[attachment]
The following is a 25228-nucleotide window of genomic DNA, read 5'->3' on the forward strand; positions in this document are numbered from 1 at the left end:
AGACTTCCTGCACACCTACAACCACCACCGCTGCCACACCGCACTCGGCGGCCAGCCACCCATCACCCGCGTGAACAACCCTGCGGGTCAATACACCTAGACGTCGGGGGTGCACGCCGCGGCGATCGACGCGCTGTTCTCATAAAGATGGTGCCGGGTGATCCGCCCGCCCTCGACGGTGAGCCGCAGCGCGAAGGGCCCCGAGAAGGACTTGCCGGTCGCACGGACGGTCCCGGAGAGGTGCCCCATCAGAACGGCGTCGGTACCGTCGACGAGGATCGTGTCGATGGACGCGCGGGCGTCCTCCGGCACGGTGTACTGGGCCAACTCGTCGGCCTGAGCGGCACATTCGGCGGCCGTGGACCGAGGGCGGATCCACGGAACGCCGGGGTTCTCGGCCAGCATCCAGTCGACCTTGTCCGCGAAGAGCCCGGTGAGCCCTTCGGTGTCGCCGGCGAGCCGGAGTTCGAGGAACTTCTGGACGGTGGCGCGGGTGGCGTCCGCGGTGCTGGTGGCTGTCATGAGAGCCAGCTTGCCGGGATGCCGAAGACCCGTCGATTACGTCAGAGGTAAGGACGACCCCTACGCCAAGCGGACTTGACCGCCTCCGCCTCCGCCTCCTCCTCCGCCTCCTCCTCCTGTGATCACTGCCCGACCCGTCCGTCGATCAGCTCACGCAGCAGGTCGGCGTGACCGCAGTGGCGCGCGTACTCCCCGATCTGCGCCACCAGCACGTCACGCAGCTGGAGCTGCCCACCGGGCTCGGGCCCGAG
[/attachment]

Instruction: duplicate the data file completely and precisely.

The following is a 25228-nucleotide window of genomic DNA, read 5'->3' on the forward strand; positions in this document are numbered from 1 at the left end:
AGACTTCCTGCACACCTACAACCACCACCGCTGCCACACCGCACTCGGCGGCCAGCCACCCATCACCCGCGTGAACAACCCTGCGGGTCAATACACCTAGACGTCGGGGGTGCACGCCGCGGCGATCGACGCGCTGTTCTCATAAAGATGGTGCCGGGTGATCCGCCCGCCCTCGACGGTGAGCCGCAGCGCGAAGGGCCCCGAGAAGGACTTGCCGGTCGCACGGACGGTCCCGGAGAGGTGCCCCATCAGAACGGCGTCGGTACCGTCGACGAGGATCGTGTCGATGGACGCGCGGGCGTCCTCCGGCACGGTGTACTGGGCCAACTCGTCGGCCTGAGCGGCACATTCGGCGGCCGTGGACCGAGGGCGGATCCACGGAACGCCGGGGTTCTCGGCCAGCATCCAGTCGACCTTGTCCGCGAAGAGCCCGGTGAGCCCTTCGGTGTCGCCGGCGAGCCGGAGTTCGAGGAACTTCTGGACGGTGGCGCGGGTGGCGTCCGCGGTGCTGGTGGCTGTCATGAGAGCCAGCTTGCCGGGATGCCGAAGACCCGTCGATTACGTCAGAGGTAAGGACGACCCCTACGCCAAGCGGACTTGACCGCCTCCGCCTCCGCCTCCTCCTCCGCCTCCTCCTCCTGTGATCACTGCCCGACCCGTCCGTCGATCAGCTCACGCAGCAGGTCGGCGTGACCGCAGTGGCGCGCGTACTCCCCGATCTGCGCCACCAGCACGTCACGCAGCTGGAGCTGCCCACCGGGCTCGGGCCCGAG